In retrospect, it’s clear that the heart of the 2008 credit crisis was a failure in risk management. Indeed, the crisis provides a rich context for understanding where risk management goes wrong and how it can be improved. Banks overextended themselves, but the root cause was not individual bad judgment. It was formalization: the institutional bad judgment that comes from habitual reliance on regulations and structures (or, as Max Weber defined it, bureaucracy) to control activity.
Historically, bureaucratic control has had many benefits: It establishes formal rules and procedures that transcend individual idiosyncrasies and traditional orthodoxies. However, it also has many unwanted side effects: It can become overly rigid and specialized, it encourages groupthink, and it can lead to depersonalization and a lack of commitment on the part of employees. Reliance on rules can bring down companies because it inhibits them from taking the right risks in the right way.
That is precisely how bureaucracies failed many of the large investment banks. During the 2000s, the banks developed, with many signatories, multistage procedures to evaluate which risks were worth taking. These procedures were so elaborately defined that, as Andrew Kuritzkes put it, well-intentioned managers could no longer see the forest for the trees. The banks also externalized risk management, relying on expertise and approval from outside parties such as auditors, regulators, and credit-rating agencies. This allowed individuals to detach themselves — legally and morally — from the system in which they were working.
The banks that survived the credit crisis most effectively, such as Goldman Sachs and JPMorgan Chase, had a different approach to risk: personalization. Instead of embracing bureaucracy, they pushed more responsibility to individual decision makers and required them to live with the consequences of their choices. This in turn required a higher quality of insight, greater personal accountability, and a stronger supportive culture for risk management. Gillian Tett of the Financial Times reported about this in January 2008: “Employees [at Goldman] typically view themselves as being affiliated to the bank, not business line, and there is a strong ethos of shared accountability.” Similarly, at JPMorgan Chase, CEO Jamie Dimon has been known to take an active personal role in risk briefings.
Most smaller players, such as hedge funds, also escaped relatively unscathed. This was partly because their decision makers were close to the action, highly knowledgeable, and personally accountable for the outcomes of their decisions. As one leading hedge fund executive commented to us, “We have robust informal systems, we communicate naturally, and we develop our own views on what risks to take. We get a return on our judgment.”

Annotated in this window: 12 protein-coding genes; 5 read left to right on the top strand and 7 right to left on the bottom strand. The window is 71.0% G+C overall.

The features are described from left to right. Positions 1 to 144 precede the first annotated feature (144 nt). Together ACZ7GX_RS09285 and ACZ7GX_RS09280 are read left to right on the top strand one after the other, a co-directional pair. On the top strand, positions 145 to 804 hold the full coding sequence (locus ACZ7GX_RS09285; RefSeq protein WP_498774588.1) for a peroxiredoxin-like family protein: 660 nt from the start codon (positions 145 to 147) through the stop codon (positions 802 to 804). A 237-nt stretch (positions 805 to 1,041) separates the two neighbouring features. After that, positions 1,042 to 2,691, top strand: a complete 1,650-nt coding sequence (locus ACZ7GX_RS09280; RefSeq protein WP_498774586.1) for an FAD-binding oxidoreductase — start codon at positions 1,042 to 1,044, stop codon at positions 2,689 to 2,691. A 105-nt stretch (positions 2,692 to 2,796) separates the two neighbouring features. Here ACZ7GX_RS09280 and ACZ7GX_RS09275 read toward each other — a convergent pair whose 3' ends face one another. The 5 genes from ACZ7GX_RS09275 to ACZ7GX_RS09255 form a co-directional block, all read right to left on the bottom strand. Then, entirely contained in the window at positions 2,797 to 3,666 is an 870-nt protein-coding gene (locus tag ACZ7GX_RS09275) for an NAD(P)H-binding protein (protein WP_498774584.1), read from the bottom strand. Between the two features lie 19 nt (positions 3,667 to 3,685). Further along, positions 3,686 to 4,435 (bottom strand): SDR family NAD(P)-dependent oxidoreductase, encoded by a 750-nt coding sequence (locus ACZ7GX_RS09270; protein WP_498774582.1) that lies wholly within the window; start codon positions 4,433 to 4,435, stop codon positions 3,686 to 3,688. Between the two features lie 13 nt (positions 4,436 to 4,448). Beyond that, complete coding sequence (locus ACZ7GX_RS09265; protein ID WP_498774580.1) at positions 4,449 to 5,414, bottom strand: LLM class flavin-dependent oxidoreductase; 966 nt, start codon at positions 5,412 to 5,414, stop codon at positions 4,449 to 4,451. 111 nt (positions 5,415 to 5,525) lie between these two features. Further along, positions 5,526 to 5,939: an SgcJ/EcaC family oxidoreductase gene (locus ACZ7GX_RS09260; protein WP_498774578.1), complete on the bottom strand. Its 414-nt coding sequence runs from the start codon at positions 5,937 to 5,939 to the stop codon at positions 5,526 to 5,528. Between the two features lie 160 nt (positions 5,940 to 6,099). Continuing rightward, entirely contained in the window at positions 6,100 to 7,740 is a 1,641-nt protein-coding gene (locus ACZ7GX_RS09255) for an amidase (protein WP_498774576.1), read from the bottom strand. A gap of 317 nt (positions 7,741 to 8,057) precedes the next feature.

Successful companies in other sectors also have highly developed forms of personalization. In the pharmaceutical industry, for example, firms make high-stakes investments in new drugs all the time. These firms have sophisticated formal systems and stringent external regulations, but in addition they rely on the strong ethical norms and professional standards of the medical community.
Insight, Accountability, and Culture
For us, the importance of personalization became clear in a research project we conducted on risk management in large organizations, beginning in late 2007. We interviewed executives in financial-services, pharmaceutical, oil and gas, mining, and telecommunications companies, and in the public sector, particularly among law enforcement agencies in the United Kingdom. We found that the concept of personalization has great intuitive appeal. Nonetheless, people struggle with applying it in large organizations that rely on formal systems to get work done.
Our research suggests three elements are necessary. Each of them can be fostered through organizational practices.
1. High-quality insight. Effective personalization of risk management requires putting the right information in the hands of those making a decision, and then rapidly transforming that information into insight, based on collective deep experience. The U.K. police force provides one example: When an incident flares up and becomes serious, an employee of any rank can call on a cross-force “critical incident” group to pull together all the available information about the situation and the larger community. Critical incidents are called only occasionally — when the officer’s “antennae” are “twitching” — but they provide an effective way of quickly bringing to bear all the different views on an issue and reaching a thoughtful decision.
One major mining company achieves similar levels of insight by deploying an independent assessment team to consider any proposed investment (such as a new mine) before a decision is made. The corporate investment committee reviews the proposal in light of two views: that of the business unit seeking investment funds, and that of the independent team. This company now has an enviable record of making profitable mining investments.